Government surveillance hot topic in Colorado

DENVER — Colorado lawmakers are pushing several bills this year to limit government surveillance. The proposals have gained momentum in the wake of revelations about federal collection of phone and email records.

One proposal would ask voters in November whether law enforcement should get warrants to search for electronic data. If voters agree, the requirement would be part of the state constitution.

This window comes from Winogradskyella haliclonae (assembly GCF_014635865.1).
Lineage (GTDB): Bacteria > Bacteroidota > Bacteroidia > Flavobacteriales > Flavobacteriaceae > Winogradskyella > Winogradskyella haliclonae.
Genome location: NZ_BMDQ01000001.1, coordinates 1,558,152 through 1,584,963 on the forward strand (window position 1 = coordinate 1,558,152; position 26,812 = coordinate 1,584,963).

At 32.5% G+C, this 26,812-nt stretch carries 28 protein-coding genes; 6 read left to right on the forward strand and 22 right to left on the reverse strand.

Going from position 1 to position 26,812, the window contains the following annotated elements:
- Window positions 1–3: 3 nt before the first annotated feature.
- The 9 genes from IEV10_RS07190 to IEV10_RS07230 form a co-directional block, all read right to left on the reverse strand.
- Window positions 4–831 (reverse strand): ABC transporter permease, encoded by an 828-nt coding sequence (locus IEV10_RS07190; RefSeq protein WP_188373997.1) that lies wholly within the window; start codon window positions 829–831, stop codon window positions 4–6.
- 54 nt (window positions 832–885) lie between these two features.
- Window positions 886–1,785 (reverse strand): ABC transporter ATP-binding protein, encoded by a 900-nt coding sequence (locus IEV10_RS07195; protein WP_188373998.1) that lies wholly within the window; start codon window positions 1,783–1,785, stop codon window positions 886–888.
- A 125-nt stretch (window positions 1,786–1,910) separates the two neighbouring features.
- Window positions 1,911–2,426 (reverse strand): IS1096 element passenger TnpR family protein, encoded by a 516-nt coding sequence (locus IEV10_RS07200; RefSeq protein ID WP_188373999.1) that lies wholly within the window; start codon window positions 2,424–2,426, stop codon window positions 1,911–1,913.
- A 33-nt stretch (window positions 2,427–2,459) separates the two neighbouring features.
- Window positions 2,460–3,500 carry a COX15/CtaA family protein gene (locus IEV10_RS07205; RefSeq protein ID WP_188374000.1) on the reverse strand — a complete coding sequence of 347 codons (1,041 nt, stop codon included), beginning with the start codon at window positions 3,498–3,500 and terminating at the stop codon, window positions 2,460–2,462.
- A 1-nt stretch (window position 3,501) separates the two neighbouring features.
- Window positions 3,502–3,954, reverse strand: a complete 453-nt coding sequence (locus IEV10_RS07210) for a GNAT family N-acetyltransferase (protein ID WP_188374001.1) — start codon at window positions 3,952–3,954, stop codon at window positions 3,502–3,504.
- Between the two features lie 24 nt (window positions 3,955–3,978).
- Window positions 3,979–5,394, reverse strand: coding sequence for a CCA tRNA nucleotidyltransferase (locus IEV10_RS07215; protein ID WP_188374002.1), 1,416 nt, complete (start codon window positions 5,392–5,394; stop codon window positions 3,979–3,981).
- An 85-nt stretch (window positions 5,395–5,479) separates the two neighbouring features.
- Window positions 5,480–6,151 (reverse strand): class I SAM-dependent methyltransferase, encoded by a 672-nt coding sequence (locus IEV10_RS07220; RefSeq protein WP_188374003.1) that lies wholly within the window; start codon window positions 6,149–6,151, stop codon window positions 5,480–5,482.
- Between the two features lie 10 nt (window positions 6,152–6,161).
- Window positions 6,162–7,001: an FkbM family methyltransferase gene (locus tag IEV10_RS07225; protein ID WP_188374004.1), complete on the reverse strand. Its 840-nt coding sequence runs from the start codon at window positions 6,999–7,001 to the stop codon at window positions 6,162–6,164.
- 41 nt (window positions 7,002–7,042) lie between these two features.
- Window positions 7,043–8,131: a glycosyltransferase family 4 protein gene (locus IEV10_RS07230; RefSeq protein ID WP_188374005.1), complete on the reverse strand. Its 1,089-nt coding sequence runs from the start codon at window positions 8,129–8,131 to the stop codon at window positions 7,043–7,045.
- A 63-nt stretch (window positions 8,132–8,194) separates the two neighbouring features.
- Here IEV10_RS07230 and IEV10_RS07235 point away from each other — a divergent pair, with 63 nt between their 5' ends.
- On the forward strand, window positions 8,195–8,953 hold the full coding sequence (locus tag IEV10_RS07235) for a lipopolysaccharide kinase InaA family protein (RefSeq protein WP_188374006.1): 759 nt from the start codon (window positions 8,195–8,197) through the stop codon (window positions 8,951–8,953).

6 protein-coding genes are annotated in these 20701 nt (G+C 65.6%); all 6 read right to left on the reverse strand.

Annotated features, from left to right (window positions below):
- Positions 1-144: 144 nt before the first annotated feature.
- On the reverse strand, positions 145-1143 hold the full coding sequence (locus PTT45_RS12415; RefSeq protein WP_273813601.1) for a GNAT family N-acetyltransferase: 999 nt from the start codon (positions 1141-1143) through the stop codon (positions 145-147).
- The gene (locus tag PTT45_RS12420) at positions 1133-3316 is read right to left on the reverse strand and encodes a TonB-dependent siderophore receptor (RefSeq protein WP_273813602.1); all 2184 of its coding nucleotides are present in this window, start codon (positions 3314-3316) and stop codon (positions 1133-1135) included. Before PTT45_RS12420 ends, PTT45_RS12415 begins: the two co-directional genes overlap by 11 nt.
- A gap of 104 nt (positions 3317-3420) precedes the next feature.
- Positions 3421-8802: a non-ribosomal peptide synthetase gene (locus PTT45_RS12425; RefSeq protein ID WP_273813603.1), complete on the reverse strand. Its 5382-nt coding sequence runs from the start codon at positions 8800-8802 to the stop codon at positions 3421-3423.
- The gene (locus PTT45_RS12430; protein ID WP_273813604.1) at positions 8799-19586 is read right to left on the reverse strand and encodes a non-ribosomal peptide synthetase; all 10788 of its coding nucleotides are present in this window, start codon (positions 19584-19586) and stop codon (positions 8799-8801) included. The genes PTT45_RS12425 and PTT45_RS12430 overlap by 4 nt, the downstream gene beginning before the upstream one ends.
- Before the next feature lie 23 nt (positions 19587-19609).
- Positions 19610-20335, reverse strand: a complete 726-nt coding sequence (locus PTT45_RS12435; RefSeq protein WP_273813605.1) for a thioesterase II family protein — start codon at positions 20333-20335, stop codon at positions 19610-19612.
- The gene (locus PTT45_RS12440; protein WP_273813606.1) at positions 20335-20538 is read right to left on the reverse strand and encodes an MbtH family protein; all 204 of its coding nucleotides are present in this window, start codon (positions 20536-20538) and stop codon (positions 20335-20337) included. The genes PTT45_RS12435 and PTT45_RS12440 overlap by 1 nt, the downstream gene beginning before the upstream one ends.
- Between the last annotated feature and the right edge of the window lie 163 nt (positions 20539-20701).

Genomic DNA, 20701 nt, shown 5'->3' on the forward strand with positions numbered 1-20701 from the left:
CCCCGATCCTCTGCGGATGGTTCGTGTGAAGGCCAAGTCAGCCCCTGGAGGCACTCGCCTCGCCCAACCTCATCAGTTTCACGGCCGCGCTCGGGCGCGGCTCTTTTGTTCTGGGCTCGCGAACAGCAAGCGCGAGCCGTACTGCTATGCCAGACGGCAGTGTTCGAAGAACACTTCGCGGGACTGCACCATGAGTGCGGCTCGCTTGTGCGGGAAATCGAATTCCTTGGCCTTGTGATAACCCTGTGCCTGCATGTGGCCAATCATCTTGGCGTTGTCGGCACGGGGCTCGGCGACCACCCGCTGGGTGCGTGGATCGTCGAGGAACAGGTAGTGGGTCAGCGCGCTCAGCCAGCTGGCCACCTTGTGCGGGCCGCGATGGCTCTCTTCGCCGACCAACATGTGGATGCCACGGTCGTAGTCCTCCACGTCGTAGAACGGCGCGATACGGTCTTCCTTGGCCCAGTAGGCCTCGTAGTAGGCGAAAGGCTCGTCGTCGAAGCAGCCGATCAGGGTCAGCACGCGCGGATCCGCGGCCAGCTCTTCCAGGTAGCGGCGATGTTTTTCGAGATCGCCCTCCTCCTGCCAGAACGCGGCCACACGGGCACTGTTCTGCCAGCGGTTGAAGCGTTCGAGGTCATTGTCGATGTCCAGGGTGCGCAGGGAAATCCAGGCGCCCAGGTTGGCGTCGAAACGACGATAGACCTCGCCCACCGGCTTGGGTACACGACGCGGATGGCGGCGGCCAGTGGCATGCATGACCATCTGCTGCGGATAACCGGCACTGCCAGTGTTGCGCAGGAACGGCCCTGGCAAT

Another measure would put into state law a U.S. Supreme Court decision that barred police from installing GPS technology to track suspects without getting a judge’s approval.

A proposal to ban red-light cameras is also being driven in part by privacy concerns. And a bill to limit how long agencies keep “passive surveillance” records such as video of traffic conditions has been signed into law.


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